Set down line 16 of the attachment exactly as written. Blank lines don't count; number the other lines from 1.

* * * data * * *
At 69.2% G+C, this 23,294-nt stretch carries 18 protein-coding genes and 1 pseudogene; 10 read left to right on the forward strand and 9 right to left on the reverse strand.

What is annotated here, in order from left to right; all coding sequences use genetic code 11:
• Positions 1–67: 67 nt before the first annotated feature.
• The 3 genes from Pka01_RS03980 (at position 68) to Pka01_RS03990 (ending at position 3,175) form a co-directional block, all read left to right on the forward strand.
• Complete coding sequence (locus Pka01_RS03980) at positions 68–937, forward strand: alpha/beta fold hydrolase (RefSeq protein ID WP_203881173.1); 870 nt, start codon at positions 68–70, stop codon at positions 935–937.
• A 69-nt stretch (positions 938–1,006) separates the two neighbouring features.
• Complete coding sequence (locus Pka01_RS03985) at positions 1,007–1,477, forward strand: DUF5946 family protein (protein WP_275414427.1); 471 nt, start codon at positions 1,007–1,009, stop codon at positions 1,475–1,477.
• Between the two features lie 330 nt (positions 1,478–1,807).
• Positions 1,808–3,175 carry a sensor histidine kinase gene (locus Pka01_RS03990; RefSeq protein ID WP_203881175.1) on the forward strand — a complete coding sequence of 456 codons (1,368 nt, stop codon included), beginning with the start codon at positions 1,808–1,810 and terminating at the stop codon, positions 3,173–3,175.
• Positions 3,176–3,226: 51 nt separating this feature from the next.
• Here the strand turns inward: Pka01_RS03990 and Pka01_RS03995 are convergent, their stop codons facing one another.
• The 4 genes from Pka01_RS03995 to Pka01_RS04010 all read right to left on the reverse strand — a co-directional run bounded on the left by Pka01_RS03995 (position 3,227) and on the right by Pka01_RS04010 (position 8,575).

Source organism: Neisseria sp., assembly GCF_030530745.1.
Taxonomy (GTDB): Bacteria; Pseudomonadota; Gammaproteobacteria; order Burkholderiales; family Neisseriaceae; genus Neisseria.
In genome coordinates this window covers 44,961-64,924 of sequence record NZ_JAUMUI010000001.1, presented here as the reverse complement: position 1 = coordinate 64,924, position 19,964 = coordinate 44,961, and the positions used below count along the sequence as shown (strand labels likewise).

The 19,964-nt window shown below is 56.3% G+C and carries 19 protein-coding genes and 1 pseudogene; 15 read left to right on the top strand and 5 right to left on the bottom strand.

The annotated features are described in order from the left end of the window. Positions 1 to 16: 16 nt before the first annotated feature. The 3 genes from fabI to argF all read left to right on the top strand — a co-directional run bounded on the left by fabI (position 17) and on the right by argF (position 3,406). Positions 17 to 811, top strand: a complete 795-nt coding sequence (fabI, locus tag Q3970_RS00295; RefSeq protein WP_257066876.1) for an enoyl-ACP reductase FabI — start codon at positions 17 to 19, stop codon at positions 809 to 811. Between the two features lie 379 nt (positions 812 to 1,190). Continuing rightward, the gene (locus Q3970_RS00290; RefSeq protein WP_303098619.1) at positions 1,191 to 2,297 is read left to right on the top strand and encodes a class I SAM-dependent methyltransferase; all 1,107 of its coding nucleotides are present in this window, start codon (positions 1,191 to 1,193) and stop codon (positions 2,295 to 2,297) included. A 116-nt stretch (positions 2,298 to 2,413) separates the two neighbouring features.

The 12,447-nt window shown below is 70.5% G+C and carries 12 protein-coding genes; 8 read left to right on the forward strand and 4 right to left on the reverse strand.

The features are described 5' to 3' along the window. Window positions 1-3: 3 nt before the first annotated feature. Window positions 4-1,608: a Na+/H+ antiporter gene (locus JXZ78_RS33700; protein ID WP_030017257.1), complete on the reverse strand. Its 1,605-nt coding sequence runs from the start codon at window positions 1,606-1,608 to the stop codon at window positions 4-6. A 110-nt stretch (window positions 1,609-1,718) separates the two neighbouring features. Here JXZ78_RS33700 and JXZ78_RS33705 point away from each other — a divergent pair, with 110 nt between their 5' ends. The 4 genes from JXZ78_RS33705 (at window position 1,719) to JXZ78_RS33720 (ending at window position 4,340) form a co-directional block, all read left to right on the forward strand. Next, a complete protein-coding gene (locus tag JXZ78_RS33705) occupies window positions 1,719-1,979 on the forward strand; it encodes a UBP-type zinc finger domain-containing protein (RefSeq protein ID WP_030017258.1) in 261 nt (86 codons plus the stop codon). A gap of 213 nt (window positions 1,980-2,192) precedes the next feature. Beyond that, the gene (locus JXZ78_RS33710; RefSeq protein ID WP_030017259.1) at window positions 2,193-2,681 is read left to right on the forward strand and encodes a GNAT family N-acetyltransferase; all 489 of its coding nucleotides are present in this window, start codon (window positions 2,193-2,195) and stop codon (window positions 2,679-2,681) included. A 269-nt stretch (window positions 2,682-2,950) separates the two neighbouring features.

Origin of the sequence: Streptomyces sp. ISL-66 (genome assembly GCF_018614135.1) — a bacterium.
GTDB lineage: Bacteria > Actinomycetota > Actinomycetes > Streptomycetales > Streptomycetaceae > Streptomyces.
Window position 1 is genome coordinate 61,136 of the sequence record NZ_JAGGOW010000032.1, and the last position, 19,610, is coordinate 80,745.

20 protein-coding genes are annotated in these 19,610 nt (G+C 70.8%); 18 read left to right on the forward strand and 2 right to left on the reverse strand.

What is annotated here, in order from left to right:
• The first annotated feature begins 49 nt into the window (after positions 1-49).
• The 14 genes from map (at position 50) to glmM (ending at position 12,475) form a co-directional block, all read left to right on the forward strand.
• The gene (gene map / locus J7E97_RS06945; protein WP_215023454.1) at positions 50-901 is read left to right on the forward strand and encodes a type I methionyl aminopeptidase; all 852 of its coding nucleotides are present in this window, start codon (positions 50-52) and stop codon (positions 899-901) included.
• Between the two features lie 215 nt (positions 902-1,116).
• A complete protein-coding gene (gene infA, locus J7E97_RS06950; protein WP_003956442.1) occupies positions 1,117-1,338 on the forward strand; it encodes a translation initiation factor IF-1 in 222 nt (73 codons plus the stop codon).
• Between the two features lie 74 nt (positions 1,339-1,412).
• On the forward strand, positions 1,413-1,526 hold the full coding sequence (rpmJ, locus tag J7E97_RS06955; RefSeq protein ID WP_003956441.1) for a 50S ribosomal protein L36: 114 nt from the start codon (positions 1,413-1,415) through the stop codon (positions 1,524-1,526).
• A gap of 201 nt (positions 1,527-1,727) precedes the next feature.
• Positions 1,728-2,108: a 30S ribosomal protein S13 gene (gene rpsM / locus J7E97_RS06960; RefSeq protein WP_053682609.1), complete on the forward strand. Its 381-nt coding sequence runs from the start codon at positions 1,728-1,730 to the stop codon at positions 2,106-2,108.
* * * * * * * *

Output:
The 19,964-nt window shown below is 56.3% G+C and carries 19 protein-coding genes and 1 pseudogene; 15 read left to right on the top strand and 5 right to left on the bottom strand.